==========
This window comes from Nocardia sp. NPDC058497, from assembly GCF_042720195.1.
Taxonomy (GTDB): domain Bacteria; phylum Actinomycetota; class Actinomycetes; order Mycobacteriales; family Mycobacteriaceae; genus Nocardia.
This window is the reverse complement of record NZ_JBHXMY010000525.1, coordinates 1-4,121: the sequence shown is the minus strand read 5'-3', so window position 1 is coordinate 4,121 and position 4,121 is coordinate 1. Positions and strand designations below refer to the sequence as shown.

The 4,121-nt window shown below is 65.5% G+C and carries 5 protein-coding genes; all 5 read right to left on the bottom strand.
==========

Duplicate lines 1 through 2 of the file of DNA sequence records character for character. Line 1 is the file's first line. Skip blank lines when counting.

This window comes from Nocardia sp. NPDC058497, from assembly GCF_042720195.1.
Taxonomy (GTDB): domain Bacteria; phylum Actinomycetota; class Actinomycetes; order Mycobacteriales; family Mycobacteriaceae; genus Nocardia.